DavidB wrote:rwmillar wrote: My reading of the article was that it was not John who died in the incident. Bob
Reading it again, I accept it's an ambiguous statement. I think what led me to my interpretation was where you said earlier that one of the ways you were trying to pursue him was via war graves.
The Regimental museum echoed your thoughts re shortness of service but there were two things which might explain it. a) If my guess is correct, John was 29 at the time and therefore not an inexperienced person and b) if there were considerable casualties in the months leading up to this incident, promotion might well be rapid. Do you know if this was the case?
He was certainly inexperienced as a soldier and that's what counts surely?
Most of the 92nd's casualties came after May 1880 (the date in the article), there were only a dozen or so other ranks KIA before that date.
The more general point I'd make though is that even if one suspicious statement in the article can be explained away or considered an error, when there are 3 (at least) then their combined weight is much harder to explain.
- very short length of service to be a senior NCO
- apparently awarded the VC, yet no evidence of any gallantry award for him, let alone the VC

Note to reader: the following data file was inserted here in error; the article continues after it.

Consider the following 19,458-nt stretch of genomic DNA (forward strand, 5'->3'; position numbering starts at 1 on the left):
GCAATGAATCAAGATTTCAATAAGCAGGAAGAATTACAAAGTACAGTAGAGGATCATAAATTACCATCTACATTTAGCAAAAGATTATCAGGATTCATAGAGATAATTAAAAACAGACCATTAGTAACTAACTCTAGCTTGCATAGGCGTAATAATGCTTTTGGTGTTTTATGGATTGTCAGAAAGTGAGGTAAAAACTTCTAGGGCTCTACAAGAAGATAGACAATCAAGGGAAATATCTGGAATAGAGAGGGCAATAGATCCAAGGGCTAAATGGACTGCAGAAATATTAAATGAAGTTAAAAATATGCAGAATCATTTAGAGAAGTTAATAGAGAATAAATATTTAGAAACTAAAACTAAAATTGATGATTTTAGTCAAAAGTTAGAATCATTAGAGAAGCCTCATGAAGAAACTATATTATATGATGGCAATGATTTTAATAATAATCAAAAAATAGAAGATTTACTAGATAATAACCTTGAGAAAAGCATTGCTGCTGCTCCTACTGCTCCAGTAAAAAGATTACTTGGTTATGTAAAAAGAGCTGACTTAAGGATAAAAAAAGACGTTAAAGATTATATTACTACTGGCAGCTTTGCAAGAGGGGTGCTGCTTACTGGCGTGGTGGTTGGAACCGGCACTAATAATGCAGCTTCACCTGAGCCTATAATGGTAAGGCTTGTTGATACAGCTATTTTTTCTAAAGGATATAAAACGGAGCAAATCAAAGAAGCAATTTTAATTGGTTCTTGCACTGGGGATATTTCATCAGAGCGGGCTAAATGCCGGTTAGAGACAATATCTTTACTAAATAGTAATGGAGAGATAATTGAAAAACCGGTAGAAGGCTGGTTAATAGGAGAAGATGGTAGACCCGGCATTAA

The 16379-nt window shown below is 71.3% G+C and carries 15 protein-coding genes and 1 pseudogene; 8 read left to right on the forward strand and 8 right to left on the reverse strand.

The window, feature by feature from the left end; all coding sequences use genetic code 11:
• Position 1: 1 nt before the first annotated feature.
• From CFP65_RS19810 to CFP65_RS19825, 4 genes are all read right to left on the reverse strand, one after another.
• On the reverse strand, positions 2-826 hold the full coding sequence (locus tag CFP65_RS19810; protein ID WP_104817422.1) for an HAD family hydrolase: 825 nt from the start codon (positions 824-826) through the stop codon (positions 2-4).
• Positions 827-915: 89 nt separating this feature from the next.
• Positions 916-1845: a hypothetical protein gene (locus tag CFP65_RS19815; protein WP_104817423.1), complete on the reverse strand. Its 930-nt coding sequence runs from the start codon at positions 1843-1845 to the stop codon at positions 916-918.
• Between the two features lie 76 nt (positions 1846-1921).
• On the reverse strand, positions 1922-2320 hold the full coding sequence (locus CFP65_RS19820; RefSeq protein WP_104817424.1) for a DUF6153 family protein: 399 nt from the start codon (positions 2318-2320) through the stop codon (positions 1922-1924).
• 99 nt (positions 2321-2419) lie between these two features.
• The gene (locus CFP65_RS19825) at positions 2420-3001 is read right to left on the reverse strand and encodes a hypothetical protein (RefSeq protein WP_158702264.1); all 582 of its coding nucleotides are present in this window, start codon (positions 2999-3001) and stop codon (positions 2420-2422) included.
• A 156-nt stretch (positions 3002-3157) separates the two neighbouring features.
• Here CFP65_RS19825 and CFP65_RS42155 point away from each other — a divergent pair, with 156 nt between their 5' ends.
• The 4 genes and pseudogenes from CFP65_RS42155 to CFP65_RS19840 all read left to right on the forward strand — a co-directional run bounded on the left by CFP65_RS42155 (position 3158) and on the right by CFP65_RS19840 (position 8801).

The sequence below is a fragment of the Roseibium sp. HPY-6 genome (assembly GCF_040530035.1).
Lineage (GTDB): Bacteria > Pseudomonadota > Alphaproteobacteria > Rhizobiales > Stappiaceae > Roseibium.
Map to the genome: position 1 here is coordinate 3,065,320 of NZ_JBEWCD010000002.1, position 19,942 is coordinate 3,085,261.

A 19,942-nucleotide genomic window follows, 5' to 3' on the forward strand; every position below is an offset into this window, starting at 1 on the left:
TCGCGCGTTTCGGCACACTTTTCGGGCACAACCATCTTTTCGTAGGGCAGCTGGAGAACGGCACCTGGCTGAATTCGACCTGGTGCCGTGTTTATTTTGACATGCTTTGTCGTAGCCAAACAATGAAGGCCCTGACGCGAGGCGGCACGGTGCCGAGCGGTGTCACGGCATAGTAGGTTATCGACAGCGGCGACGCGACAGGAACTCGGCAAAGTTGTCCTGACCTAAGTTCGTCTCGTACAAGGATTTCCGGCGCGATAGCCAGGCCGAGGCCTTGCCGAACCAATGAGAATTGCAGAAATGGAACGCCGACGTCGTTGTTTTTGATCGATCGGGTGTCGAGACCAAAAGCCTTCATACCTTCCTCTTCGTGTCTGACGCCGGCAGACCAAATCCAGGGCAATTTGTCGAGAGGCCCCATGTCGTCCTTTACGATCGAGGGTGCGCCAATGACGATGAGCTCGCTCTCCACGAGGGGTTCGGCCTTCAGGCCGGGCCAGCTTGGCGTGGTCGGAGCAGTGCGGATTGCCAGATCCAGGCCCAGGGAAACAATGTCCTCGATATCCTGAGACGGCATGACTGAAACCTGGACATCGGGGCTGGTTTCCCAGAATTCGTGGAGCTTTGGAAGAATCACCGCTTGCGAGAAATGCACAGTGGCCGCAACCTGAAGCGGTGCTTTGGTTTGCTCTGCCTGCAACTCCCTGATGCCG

- apparently a senior NCO, but Jim confirmed a few posts ago that the 4 men of the right name in the regiment were 3 privates and 1 lance-cpl. And that's from the medal roll of the same campaign. A far cry from a senior NCO.
- apparently an officer was killed in the incident (by our now reading) yet the only officer of the 92nd KIA in the campaign was Lieut Forbes in Dec 1879.
In short, nothing as yet in the article has been independently confirmed. My inclination is to dismiss the whole thing.
Thanks for your thoughts. I have done a bit more digging about this and your mention of Lieut Forbes makes me think that the incident referred to took place during the siege at Sherpur ( near Kabul ) 24th Dec1879 and was not transmitted till the next May. The 92nd seemed to be involved in some of the most desperate fighting here. The reference to trenches would add weight to this explanation. By the way I stumbled across General Roberts account of his campaigns ( see 'Project Gutenberg - 41 years in India' ) which contains some fascinating information. I also discovered that in those days, if a man died before his VC was presented, it was withheld. I have also looked in vain for casualty lists for subsequent actions. Any suggestions?